Like most immigrants, they are eager to understand and embrace the culture of their new home without losing their own. Hockey is a central part of that culture and they know that. While the CBC actually built a successful bridge with HNIC in Punjabi first and later in Mandarin (before HNIC moved on to Sportsnet) the NHL in Canada seems unaware of the market growth goldmine they are sitting on, right here. 

Investing in attracting immigrant fans here in North America represents a huge business upside.

Home ice advantage

For organizations like the NHL considering a market play in China or India, there’s a bonus: lessons learned locally from such an investment can be carried to the "away" game. 

Winning with immigrants right here is the equivalent of having home ice advantage in the series. 

Investing in the South Asian and Chinese Canadian segments is a low-cost, high-reward, learning opportunity slapshot. 

What does that sound like? Here’s a taste, first via HNIC's Punjabi play-by-play of a Nick Bonino goal that went viral - in the mainstream - last year:

And this little scene (below) at the Stanley Cup victory rally in Pittsburgh gives you a sense of how completely the Pens embraced Harnarayan Singh's epic broadcast.

It's worth mentioning that Nick Bonino has even suggested his family take it up as a personal ringtone. 

Unfortunately, I think the NHL is tone deaf on this one. 

I see its preseason experiment in China as nothing more than a PR play at best. 

It’s a one-goal wonder that will hog ethnocentric headlines at home in North America and barely appear on the Chinese cultural radar in China. 

Moral of the story: grab the bird in hand. It's a win-win. 

Gavin Barrett is Chief Creative Officer and Ideawallah at Barrett and Welsh, an award-winning multicultural advertising Toronto agency that specializes in the new Canada, a magical place where the cricket is meh, the beer is good and the curry and noodles are shared with all.
Jama Masjid, Old Delhi. Photo by Gavin Barrett

Eid Mubarak to any of our friends, clients or vendors celebrating Eid ul Adha this weekend. And to those on their Hajj journeys, inward, outward, onward, we say khuda hafiz.

Much of the western world tends to think of Eid as the festival that immediately follows Ramadan - or Ramzan - as we call it where I grew up. They are not wrong.

The austerities of Ramadan culminate in the celebration of Eid ul Fitr - literally, the feast of the breaking of the fast. Eid al Fitr celebrations are marked by a spirit of generosity and hospitality is lavished on friends and family.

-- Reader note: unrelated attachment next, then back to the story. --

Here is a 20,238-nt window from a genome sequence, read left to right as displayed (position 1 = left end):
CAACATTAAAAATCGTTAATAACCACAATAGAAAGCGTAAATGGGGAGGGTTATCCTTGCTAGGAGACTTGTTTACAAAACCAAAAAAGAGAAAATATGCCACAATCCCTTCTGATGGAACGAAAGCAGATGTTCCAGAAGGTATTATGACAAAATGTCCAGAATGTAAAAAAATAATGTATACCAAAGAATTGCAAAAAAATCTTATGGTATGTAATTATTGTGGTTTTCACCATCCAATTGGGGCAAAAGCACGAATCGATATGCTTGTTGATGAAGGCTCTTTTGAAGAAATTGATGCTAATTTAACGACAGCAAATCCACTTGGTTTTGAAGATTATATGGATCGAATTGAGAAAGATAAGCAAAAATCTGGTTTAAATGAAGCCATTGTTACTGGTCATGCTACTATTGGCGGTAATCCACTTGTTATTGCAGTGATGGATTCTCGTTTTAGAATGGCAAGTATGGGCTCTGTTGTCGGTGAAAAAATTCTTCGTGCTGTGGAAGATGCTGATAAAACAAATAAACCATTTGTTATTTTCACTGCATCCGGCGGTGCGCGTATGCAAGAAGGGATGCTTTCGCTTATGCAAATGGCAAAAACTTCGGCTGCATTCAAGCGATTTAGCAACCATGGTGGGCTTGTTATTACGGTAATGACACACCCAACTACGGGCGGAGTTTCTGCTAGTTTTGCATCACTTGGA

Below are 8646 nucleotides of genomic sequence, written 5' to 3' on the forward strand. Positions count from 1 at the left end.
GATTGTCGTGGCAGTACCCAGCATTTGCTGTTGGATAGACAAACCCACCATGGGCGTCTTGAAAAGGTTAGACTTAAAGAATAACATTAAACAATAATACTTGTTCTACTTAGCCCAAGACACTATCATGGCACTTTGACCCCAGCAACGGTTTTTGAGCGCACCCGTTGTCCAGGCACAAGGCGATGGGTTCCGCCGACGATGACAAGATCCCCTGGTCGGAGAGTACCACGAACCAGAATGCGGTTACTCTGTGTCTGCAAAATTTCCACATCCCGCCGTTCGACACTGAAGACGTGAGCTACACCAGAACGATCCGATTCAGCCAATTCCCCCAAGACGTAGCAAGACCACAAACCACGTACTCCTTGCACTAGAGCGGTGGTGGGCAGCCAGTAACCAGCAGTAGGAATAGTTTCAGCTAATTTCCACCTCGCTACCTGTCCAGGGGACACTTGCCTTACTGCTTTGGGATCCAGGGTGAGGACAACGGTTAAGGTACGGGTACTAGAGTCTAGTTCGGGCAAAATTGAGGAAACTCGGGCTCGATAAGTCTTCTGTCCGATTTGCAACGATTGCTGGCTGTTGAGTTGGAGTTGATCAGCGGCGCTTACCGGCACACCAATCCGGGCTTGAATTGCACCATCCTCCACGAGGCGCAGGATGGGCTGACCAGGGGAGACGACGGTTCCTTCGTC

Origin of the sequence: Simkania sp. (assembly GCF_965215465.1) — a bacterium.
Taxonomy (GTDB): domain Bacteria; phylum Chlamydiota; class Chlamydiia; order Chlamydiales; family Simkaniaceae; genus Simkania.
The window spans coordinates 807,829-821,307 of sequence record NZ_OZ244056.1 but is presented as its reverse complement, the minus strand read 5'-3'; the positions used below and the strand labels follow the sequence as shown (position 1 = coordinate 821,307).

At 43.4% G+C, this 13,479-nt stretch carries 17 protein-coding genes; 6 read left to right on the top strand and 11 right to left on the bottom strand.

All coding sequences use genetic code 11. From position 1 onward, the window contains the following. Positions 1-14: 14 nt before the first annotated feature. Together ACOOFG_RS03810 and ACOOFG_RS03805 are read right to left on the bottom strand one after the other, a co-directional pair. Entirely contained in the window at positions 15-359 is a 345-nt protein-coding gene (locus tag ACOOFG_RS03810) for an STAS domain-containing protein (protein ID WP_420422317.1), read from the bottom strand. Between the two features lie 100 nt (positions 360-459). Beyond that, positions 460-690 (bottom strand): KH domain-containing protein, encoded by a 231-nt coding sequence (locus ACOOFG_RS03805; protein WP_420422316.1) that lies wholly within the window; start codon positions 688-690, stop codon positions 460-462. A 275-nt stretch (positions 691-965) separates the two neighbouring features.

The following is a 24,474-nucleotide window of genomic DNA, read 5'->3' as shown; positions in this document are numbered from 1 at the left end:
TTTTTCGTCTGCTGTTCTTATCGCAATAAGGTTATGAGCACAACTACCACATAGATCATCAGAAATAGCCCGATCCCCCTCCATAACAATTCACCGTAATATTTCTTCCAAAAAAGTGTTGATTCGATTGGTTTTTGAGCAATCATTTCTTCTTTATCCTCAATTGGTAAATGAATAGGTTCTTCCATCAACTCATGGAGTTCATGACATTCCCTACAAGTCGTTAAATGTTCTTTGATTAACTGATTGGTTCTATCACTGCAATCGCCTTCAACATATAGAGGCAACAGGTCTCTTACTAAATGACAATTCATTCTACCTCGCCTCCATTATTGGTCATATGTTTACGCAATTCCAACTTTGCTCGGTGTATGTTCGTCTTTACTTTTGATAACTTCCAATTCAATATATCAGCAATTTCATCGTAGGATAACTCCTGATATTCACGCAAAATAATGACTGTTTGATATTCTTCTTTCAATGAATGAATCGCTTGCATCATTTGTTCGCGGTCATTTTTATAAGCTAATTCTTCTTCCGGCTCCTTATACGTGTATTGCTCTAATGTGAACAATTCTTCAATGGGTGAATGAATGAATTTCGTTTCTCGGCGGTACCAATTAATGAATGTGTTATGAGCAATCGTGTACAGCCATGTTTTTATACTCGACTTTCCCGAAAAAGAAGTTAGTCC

But it is Eid ul Adha, also known as Greater Eid, or the Eid of the Great Sacrifice, that is the most important feast in the Muslim calendar. Back in India, it was known to all by its colloquial name, Bakri Eid (Eid of the Goat). The name springs from the Eid tradition in which a goat is ritually slaughtered and shared among family, friends and the poor.

For three or four days our Muslim friends around the world set out in brand new clothes, to visit and celebrate with each other and to pray on one of their faith's great solemnities. Unsurprisingly, food and spending on food is a big part of the celebrations and in places with large Muslim populations, messages from major advertisers reflect this focus, as we can see in this ad for McDonald's in India.

In Canada, Muslims now account for nearly 3.2% of the population. At just over a million people, they are the second largest faith group in the country according to the much maligned 2011 census. The linguistic diversity updates from the 2016 census tell us that the fastest growing non-official languages in Toronto after Tagalog are Arabic, Farsi and Bengali - all of them are largely languages of Muslim immigrants. Calgary's Baitun Nur Mosque is believed to be the largest in North America and serves a large, growing congregation.

So, it's somewhat surprising that very few Canadian marketers have taken note of the opportunity, with some notable exceptions like Metro's Adonis grocery store banner and brands like Maple Leaf's Mina Halal and Maple Lodge's Zabiha Halal. Delivering halal products at moments of need and significance to this market of one million-plus hungry consumers is going to be phenomenal for business - especially for those who move first and move fast. It's time to wake up and smell the za'atar. It smells delicious — as most billion dollar opportunities do.

Gavin Barrett is Ideawallah at Barrett and Welsh, an award-winning multicultural advertising Toronto agency that specializes in the new Canada, a magical place where all cultures are understood, shared and enjoyed and the ideas are delicious, meaty and aromatic with spices.

Popular Posts

Copyright Gavin Barrett. Powered by Blogger.

Plagiarism Watch!

Protected by Copyscape DMCA Copyright Protection